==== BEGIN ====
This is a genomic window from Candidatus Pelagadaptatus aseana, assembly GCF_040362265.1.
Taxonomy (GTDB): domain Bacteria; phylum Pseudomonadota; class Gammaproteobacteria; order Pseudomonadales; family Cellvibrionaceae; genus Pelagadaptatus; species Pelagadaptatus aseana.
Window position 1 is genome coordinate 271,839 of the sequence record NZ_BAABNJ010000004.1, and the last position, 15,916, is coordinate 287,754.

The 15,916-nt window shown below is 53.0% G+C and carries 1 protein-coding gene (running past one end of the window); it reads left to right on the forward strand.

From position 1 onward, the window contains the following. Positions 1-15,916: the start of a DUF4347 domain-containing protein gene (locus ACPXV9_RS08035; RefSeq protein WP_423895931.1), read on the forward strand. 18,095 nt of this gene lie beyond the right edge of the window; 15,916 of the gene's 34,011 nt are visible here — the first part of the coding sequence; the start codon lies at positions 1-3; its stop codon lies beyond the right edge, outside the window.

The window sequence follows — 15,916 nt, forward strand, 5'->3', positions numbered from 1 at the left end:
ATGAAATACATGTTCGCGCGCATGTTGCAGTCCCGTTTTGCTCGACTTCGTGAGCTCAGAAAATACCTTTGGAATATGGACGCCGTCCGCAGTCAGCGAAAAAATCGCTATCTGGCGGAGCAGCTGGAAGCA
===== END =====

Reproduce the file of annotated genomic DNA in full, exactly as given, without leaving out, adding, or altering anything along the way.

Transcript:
This is a genomic window from Candidatus Pelagadaptatus aseana, assembly GCF_040362265.1.
Taxonomy (GTDB): domain Bacteria; phylum Pseudomonadota; class Gammaproteobacteria; order Pseudomonadales; family Cellvibrionaceae; genus Pelagadaptatus; species Pelagadaptatus aseana.
Window position 1 is genome coordinate 271,839 of the sequence record NZ_BAABNJ010000004.1, and the last position, 15,916, is coordinate 287,754.

The 15,916-nt window shown below is 53.0% G+C and carries 1 protein-coding gene (running past one end of the window); it reads left to right on the forward strand.

From position 1 onward, the window contains the following. Positions 1-15,916: the start of a DUF4347 domain-containing protein gene (locus ACPXV9_RS08035; RefSeq protein WP_423895931.1), read on the forward strand. 18,095 nt of this gene lie beyond the right edge of the window; 15,916 of the gene's 34,011 nt are visible here — the first part of the coding sequence; the start codon lies at positions 1-3; its stop codon lies beyond the right edge, outside the window.

The window sequence follows — 15,916 nt, forward strand, 5'->3', positions numbered from 1 at the left end:
ATGAAATACATGTTCGCGCGCATGTTGCAGTCCCGTTTTGCTCGACTTCGTGAGCTCAGAAAATACCTTTGGAATATGGACGCCGTCCGCAGTCAGCGAAAAAATCGCTATCTGGCGGAGCAGCTGGAAGCA